Date of Award


Document Type


Degree Name

Doctor of Philosophy in Mechanical Engineering–Engineering Mechanics (PhD)

College, School or Department Name

Department of Mechanical Engineering-Engineering Mechanics


Dennis Desheng Meng


High voltage electrophoretic deposition (HVEPD) has been developed as a novel technique to obtain vertically aligned forests of one-dimensional nanomaterials for efficient energy storage. The ability to control and manipulate nanomaterials is critical for their effective usage in a variety of applications. Oriented structures of one-dimensional nanomaterials provide a unique opportunity to take full advantage of their excellent mechanical and electrochemical properties. However, it is still a significant challenge to obtain such oriented structures with great process flexibility, ease of processing under mild conditions and the capability to scale up, especially in context of efficient device fabrication and system packaging. This work presents HVEPD as a simple, versatile and generic technique to obtain vertically aligned forests of different one-dimensional nanomaterials on flexible, transparent and scalable substrates. Improvements on material chemistry and reduction of contact resistance have enabled the fabrication of high power supercapacitor electrodes using the HVEPD method. The investigations have also paved the way for further enhancements of performance by employing hybrid material systems and AC/DC pulsed deposition.

Multi-walled carbon nanotubes (MWCNTs) were used as the starting material to demonstrate the HVEPD technique. A comprehensive study of the key parameters was conducted to better understand the working mechanism of the HVEPD process. It has been confirmed that HVEPD was enabled by three key factors: high deposition voltage for alignment, low dispersion concentration to avoid aggregation and simultaneous formation of holding layer by electrodeposition for reinforcement of nanoforests. A set of suitable parameters were found to obtain vertically aligned forests of MWCNTs. Compared with their randomly oriented counterparts, the aligned MWCNT forests showed better electrochemical performance, lower electrical resistance and a capability to achieve superhydrophpbicity, indicating their potential in a broad range of applications. The versatile and generic nature of the HVEPD process has been demonstrated by achieving deposition on flexible and transparent substrates, as well as aligned forests of manganese dioxide (MnO2) nanorods.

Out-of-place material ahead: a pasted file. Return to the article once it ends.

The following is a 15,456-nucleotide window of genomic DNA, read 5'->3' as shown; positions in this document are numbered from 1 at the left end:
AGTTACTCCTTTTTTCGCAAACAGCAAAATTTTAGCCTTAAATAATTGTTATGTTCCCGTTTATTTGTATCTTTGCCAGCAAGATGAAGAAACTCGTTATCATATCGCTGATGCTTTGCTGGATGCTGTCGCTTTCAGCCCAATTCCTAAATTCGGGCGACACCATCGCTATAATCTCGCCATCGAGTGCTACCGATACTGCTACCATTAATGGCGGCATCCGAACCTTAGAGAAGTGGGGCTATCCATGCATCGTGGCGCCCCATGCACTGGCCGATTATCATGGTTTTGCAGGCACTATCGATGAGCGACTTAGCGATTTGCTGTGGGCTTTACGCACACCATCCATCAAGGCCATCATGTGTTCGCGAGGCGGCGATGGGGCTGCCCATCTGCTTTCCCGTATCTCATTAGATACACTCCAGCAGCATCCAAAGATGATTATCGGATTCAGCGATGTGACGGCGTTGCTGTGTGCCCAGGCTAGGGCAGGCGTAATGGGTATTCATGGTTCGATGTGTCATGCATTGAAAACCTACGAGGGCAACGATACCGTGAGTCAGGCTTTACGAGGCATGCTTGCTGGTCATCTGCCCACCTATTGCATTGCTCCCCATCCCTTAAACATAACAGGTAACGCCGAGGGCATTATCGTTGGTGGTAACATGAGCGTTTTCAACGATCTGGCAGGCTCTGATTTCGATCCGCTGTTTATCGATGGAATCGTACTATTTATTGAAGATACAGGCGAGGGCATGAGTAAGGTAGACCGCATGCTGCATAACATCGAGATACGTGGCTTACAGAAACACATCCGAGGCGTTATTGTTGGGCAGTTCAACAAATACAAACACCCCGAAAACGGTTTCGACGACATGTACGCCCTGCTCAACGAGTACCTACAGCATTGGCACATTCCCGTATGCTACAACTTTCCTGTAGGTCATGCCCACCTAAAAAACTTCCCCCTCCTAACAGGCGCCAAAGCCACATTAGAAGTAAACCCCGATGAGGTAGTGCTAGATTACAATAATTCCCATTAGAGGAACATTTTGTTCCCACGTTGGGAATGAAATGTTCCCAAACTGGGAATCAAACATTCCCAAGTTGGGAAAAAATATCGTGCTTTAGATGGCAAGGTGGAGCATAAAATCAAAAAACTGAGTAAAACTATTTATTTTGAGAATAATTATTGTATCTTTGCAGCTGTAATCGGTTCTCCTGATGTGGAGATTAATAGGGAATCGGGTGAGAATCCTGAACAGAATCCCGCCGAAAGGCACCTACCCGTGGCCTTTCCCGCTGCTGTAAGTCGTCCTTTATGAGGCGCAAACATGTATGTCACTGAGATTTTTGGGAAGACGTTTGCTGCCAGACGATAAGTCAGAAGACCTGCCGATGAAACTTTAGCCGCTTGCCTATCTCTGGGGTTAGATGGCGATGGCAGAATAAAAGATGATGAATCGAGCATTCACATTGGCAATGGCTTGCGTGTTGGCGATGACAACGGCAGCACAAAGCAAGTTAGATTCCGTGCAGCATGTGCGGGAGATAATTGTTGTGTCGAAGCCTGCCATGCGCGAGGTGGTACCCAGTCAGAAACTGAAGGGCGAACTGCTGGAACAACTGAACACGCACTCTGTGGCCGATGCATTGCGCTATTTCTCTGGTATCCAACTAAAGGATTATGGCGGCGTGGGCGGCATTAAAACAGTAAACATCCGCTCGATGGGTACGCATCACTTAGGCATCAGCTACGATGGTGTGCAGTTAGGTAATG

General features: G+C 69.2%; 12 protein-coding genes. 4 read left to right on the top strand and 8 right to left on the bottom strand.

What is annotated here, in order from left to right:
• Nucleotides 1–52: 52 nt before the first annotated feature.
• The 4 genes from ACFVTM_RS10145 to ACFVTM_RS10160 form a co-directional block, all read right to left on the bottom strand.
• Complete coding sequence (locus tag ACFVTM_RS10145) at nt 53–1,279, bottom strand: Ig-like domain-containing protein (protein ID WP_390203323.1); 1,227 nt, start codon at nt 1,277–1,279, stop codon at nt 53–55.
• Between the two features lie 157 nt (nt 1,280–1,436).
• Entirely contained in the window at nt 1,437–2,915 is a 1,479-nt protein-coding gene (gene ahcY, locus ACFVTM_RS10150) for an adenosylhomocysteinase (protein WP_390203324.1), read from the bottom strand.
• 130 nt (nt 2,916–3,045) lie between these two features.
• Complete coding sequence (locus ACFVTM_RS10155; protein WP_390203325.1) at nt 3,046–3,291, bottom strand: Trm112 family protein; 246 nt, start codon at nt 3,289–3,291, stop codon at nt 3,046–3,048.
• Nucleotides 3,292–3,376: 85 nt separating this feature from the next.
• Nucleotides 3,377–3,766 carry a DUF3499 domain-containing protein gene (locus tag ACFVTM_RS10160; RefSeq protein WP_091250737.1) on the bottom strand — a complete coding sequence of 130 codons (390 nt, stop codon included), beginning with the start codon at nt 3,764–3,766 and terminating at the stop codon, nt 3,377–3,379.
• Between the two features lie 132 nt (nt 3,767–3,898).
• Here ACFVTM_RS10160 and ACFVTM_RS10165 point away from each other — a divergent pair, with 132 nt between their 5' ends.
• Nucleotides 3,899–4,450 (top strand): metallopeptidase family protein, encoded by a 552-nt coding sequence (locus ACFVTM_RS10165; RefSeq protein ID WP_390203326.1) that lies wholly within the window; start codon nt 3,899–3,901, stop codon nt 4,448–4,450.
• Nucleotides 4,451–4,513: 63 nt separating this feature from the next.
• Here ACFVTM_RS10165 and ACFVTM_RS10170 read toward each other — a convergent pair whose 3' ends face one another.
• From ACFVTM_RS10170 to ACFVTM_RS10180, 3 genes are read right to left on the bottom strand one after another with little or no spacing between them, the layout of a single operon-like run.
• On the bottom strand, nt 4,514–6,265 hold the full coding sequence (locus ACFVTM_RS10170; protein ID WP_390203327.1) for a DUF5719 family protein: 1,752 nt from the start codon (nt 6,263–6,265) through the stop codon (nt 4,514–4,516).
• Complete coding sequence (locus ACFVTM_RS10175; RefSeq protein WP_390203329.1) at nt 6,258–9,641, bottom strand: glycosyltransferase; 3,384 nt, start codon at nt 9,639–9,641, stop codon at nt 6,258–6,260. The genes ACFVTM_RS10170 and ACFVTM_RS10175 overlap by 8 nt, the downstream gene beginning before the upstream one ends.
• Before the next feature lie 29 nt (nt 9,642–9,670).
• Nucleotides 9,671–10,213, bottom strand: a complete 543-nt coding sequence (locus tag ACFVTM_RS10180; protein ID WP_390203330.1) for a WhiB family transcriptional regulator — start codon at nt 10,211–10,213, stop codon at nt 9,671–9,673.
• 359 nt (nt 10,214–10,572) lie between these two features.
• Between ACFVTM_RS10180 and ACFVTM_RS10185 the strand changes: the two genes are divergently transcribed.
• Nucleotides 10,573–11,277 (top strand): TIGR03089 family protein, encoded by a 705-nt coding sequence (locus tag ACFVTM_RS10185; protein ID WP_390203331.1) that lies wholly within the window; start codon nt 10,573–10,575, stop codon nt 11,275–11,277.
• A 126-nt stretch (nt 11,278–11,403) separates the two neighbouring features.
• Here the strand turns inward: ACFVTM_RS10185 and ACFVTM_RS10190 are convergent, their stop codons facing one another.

A continuous roll-printing HVEPD approach was then developed to obtain aligned MWCNT forest with low contact resistance on large, flexible substrates. Such large-scale electrodes showed no deterioration in electrochemical performance and paved the way for practical device fabrication. The effect of a holding layer on the contact resistance between aligned MWCNT forests and the substrate was studied to improve electrochemical performance of such electrodes. It was found that a suitable precursor salt like nickel chloride could be used to achieve a conductive holding layer which helped to significantly reduce the contact resistance. This in turn enhanced the electrochemical performance of the electrodes.

High-power scalable redox capacitors were then prepared using HVEPD. Very high power/energy densities and excellent cyclability have been achieved by synergistically combining hydrothermally synthesized, highly crystalline α-MnO2 nanorods, vertically aligned forests and reduced contact resistance.

To further improve the performance, hybrid electrodes have been prepared in the form of vertically aligned forest of MWCNTs with branches of α-MnO2 nanorods on them. Large- scale electrodes with such hybrid structures were manufactured using continuous HVEPD and characterized, showing further improved power and energy densities. The alignment quality and density of MWCNT forests were also improved by using an AC/DC pulsed deposition technique. In this case, AC voltage was first used to align the MWCNTs, followed by immediate DC voltage to deposit the aligned MWCNTs along with the conductive holding layer. Decoupling of alignment from deposition was proven to result in better alignment quality and higher electrochemical performance.